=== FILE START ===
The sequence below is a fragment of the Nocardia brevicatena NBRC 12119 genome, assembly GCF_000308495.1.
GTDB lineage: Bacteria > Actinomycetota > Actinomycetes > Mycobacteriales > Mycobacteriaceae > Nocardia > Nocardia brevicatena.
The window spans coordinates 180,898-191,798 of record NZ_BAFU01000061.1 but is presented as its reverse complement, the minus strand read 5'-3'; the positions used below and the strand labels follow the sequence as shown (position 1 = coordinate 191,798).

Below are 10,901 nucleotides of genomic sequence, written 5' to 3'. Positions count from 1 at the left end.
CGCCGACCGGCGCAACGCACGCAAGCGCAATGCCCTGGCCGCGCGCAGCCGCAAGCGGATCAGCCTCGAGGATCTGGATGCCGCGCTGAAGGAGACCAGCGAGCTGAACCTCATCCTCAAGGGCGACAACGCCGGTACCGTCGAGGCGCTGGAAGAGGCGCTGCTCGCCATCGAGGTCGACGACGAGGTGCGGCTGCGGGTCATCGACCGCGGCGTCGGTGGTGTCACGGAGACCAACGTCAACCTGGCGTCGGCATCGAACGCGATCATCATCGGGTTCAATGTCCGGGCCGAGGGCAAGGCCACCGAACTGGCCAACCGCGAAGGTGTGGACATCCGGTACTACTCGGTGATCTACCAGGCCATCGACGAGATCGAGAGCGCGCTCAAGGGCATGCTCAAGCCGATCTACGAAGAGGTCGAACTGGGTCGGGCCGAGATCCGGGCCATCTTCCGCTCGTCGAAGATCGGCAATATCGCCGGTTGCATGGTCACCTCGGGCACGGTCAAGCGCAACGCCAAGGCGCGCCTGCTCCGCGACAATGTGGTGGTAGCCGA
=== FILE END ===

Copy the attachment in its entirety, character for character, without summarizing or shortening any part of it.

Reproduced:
The sequence below is a fragment of the Nocardia brevicatena NBRC 12119 genome, assembly GCF_000308495.1.
GTDB lineage: Bacteria > Actinomycetota > Actinomycetes > Mycobacteriales > Mycobacteriaceae > Nocardia > Nocardia brevicatena.
The window spans coordinates 180,898-191,798 of record NZ_BAFU01000061.1 but is presented as its reverse complement, the minus strand read 5'-3'; the positions used below and the strand labels follow the sequence as shown (position 1 = coordinate 191,798).

Below are 10,901 nucleotides of genomic sequence, written 5' to 3'. Positions count from 1 at the left end.
CGCCGACCGGCGCAACGCACGCAAGCGCAATGCCCTGGCCGCGCGCAGCCGCAAGCGGATCAGCCTCGAGGATCTGGATGCCGCGCTGAAGGAGACCAGCGAGCTGAACCTCATCCTCAAGGGCGACAACGCCGGTACCGTCGAGGCGCTGGAAGAGGCGCTGCTCGCCATCGAGGTCGACGACGAGGTGCGGCTGCGGGTCATCGACCGCGGCGTCGGTGGTGTCACGGAGACCAACGTCAACCTGGCGTCGGCATCGAACGCGATCATCATCGGGTTCAATGTCCGGGCCGAGGGCAAGGCCACCGAACTGGCCAACCGCGAAGGTGTGGACATCCGGTACTACTCGGTGATCTACCAGGCCATCGACGAGATCGAGAGCGCGCTCAAGGGCATGCTCAAGCCGATCTACGAAGAGGTCGAACTGGGTCGGGCCGAGATCCGGGCCATCTTCCGCTCGTCGAAGATCGGCAATATCGCCGGTTGCATGGTCACCTCGGGCACGGTCAAGCGCAACGCCAAGGCGCGCCTGCTCCGCGACAATGTGGTGGTAGCCGA